For example, I’m married to a Filipino, and while both of our countries were conquered by Spain, our cultures are very different- not just in the food we eat, the languages we speak but even in the way we enjoy parties.  While I’ve been brought up to move every furniture in the living room to make room to dance at a house party, at my husband’s Filipino parties we make sure everyone has a shot at the microphone as the main event is karaoke- regardless of gender, age or your talent at singing. Thank goodness I like to sing!

So, what happens when my parents visit my in-laws? Since most of the songs are in English or Tagalog (language spoken in the Philippines) my parents enjoy singing the few songs that are available in Spanish such as “La Cucaracha” and “Las Mañanitas” in front of everyone – it’s hilarious!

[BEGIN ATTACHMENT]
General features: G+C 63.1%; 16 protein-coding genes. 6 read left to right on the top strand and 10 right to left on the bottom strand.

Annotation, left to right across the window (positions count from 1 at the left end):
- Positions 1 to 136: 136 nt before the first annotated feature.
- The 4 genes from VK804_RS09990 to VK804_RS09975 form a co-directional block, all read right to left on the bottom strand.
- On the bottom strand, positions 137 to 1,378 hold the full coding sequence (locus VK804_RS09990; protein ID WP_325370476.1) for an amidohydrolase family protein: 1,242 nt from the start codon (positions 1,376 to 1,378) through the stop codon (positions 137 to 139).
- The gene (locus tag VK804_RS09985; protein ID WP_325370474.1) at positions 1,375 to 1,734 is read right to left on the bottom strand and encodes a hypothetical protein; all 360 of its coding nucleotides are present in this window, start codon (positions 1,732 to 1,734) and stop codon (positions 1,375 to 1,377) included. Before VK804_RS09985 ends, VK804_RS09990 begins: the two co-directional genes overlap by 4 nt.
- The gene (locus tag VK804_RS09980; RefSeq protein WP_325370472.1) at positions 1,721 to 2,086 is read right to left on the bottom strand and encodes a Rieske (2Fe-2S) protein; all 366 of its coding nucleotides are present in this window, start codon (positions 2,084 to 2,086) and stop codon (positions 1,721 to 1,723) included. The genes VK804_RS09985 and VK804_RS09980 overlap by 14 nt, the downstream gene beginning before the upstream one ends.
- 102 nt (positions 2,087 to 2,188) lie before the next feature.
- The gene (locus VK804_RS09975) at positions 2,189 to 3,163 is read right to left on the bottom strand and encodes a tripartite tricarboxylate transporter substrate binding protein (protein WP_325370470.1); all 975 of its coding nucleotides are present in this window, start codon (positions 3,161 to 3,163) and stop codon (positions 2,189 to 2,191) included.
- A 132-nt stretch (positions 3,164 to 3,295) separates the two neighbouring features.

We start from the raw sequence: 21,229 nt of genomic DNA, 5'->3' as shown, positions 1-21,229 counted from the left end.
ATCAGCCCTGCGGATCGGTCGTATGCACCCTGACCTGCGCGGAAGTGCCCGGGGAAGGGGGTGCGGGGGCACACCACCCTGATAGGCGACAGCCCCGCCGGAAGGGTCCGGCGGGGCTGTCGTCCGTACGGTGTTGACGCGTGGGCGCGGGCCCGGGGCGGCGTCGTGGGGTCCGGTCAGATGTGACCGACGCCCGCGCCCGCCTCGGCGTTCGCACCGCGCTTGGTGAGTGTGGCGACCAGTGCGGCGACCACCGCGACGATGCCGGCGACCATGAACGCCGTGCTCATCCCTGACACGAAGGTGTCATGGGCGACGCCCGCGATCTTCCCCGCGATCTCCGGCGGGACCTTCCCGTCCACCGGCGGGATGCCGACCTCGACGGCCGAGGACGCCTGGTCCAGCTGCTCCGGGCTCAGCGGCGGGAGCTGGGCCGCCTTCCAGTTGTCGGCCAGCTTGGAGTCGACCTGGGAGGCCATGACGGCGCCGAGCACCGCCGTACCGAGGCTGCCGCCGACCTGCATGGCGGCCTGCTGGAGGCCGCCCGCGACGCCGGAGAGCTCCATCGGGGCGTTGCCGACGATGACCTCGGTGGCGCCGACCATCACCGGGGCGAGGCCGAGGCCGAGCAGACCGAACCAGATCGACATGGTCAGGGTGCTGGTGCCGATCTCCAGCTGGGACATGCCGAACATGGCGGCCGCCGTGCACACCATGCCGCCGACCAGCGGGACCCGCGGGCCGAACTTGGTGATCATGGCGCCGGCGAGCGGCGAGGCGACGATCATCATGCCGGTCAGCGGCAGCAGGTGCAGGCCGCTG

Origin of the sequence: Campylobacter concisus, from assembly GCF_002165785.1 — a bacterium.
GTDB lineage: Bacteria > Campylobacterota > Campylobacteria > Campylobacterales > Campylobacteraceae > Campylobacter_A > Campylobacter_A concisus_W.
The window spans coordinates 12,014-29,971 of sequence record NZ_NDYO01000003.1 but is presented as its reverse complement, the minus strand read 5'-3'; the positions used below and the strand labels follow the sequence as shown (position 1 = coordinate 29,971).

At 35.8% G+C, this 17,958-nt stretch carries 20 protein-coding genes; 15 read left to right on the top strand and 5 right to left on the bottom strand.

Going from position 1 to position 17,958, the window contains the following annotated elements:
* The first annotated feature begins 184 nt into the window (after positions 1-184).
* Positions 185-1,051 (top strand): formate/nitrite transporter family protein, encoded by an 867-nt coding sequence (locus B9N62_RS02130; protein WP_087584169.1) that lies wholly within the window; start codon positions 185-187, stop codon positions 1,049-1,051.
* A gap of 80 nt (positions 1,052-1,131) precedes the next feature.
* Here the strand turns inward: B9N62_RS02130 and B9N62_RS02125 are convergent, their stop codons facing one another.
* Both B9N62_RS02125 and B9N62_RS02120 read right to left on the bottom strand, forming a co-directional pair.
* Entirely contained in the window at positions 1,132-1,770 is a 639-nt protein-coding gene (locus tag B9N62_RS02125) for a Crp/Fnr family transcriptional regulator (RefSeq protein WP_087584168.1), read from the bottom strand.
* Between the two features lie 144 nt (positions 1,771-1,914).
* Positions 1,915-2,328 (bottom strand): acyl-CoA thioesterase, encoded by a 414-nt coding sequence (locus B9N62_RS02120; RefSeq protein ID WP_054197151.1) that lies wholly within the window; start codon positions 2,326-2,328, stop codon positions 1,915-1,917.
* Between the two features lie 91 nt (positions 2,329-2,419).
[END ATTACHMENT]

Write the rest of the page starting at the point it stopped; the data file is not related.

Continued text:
An even funnier experience happened to Alex, a Latino who’s cultural difference is seen when he went to  meet his American girlfriend’s mom for the first time and the regular hello kiss was interpreted a little bit different…check out as he shares his ‘Mundo’ with us (it’s in Spanish):

While these examples can be pretty funny and quite memorable, this is becoming more common in the U.S. than in the past and I have a feeling the new Census numbers will be a good indicator of that. In fact, a recent Pew Research Center study indicates that one in seven new U.S. marriages are interracial or interethnic with a record of 14.6% in 2008. Among all newlyweds in 2008, 9% of whites, 16% of blacks, 26% of Hispanics and 31% of Asians married someone whose race or ethnicity was different from their own. That’s a lot of mixed marriages especially among White-Hispanic couples who account for about four-in-ten (41%) of such new marriages according to the same study.

So, when we say that America is composed of a General Market we should really start re-thinking what this General Market will look like in the near future as more and more ethnicities/races continue to inter-mingle and create an America that isn’t as black and white and brown as it may be seen today.